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Thousands of businesses have used Microsoft ASP.NET to build professional, dynamic websites. In this course, web developer David Gassner demonstrates the tools needed to build and deploy a dynamic site using ASP.NET 3.5 or 4.5. Covering everything from installing and configuring Visual Web Developer 2008 or Visual Studio Express 2012 for Web and SQL Server Express to creating web form pages, this course is designed to give beginning and intermediate developers hands-on experience.
Once you have created a user control, you can then use it in many pages. There are two basic approaches that you can select from. In one, you explicitly register the control in each page in which you want to use it. And then using an ASP.NET tag, you display the control. The other approach is to register the control globally for the whole website. Here, I'm going to demonstrate how to register the file locally. As I have shown in another video, you can actually drag and drop a control into a page in Design View, and all of the required code will be generated for you, but it's useful to know how to hand code it where necessary.
I am working with the file Authors.aspx, which has the same sort of markup as the Default.aspx file I used previously. I'm going to place the cursor after the page declaration, but before the html DOCTYPE declaration, and I'll make a little bit of extra space. I'll start with a less than character and a percent character, and you'll see a list of available declarations appear. I'll go down to the Register declaration, and I'll select it and then press the spacebar. You can register a control either from the source file which is what we're working with here, or if you are working with pre-compiled code, you can register a control from an Assembly and Name space.
I am going to use the Source attribute, because I'm referring to the control by its source file name. I'll select source, Src. I'll put in the equal sign and a quote, and then I'll double-click to select Pick URL. Then I'll navigate to the Controls folder and I'll choose my file Header.ascx and click OK. Notice that Visual Web Developer sets the source using a tilde before /controls. The expression tilde slash refers to the root of the website.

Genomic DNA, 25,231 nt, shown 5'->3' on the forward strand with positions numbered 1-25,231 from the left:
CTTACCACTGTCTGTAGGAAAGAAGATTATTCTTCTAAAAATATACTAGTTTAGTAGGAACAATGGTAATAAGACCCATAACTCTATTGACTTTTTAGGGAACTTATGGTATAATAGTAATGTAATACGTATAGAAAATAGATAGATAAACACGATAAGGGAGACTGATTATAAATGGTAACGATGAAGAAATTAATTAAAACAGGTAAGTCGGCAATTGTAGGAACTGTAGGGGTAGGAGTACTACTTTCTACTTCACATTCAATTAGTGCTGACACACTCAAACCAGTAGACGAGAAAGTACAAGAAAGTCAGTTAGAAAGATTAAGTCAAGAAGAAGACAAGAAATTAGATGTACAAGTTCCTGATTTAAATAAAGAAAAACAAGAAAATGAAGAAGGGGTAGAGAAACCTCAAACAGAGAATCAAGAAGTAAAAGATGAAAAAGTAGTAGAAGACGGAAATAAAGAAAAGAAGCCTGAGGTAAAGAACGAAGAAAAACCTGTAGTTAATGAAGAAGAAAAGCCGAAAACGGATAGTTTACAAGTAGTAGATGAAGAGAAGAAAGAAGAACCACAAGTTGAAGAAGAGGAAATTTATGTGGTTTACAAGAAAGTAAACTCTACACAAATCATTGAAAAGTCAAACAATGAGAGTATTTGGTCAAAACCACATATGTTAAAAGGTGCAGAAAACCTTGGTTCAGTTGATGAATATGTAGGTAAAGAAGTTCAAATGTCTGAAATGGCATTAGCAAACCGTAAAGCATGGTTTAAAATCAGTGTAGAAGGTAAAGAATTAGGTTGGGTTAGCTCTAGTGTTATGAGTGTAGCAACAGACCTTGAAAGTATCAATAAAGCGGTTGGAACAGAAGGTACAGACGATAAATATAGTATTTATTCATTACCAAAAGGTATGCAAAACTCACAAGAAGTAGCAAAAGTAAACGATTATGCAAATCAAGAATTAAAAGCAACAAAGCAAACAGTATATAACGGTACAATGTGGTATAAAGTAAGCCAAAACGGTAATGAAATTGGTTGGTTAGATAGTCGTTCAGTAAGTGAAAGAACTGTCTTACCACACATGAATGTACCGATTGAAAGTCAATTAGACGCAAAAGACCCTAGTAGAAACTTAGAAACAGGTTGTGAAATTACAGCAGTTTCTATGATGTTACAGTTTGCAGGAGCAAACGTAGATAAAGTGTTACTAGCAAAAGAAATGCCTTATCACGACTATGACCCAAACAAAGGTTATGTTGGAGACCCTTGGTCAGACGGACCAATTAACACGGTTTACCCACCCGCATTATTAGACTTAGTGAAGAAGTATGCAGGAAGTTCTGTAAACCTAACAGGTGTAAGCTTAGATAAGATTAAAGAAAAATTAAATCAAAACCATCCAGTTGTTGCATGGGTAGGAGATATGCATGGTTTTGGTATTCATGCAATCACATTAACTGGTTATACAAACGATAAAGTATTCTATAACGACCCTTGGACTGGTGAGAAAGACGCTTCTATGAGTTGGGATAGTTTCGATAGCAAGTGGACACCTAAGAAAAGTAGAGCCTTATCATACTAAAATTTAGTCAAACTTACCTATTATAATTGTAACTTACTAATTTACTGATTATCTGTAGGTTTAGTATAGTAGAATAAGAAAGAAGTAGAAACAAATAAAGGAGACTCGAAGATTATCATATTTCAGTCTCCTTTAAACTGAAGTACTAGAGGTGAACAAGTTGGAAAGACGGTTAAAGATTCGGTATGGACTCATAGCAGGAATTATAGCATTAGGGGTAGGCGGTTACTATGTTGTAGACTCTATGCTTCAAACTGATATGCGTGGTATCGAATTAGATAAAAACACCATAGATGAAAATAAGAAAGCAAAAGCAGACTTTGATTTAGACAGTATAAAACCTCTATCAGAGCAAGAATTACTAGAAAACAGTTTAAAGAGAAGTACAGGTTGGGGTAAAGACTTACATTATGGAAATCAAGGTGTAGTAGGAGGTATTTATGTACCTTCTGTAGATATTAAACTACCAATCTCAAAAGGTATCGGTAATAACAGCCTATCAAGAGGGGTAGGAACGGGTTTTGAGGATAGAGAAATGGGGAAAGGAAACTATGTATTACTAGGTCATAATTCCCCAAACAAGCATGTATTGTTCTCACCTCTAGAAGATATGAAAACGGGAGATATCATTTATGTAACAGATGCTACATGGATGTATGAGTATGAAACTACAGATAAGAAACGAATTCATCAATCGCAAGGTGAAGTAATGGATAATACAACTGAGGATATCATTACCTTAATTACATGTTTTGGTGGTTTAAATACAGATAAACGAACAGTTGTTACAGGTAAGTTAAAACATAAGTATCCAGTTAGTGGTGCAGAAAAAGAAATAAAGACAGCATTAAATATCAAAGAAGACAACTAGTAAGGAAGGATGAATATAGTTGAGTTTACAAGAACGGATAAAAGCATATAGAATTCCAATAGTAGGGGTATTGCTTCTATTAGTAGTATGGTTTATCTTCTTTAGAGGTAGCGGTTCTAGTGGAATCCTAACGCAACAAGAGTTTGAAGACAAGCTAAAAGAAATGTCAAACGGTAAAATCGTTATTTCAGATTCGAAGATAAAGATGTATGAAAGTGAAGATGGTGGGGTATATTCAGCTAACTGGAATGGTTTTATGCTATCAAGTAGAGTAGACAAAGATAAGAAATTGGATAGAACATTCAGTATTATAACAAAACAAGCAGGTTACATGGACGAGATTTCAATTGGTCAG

Next, I declare a TagName and a TagPrefix. These can be anything I like. I'll press the spacebar and then select TagName, put in the equals and a quote, and I'll set the TagName as Header. Then I'll press the spacebar again and select TagPrefix, type in the equals and a quote, and I'll set the Prefix as uc1 for user control folder 1. Notice that after a moment, all of the little squigglies that indicate errors have gone away. This is a visual indicator that says I have coded this correctly.
Now, I'll go down further in the page and I'm going to select the tags that present the image and the menu. And I'll delete them by pressing the Delete key. Then I'll tab in so that I'm aligning the cursor with the existing code. I'll type in a less than character and type UC and you'll see that uc1:Header is displayed by Visual Web Developer as a possible option. I'll select the item, and I'll also add runat = server. That part is critical. If you don't put in the runat="server" attribute, then when you run the page, your header won't appear because it won't have been processed at the server level.
I'll save my changes and test the page. Selecting Debug > Start Without Debugging. When the page appears, it once again displays the image and the hyperlinks. I can click to go to the homepage and back to the Author's page, and in both cases, I'm using exactly the same user control, but the details of the page below the control are different.
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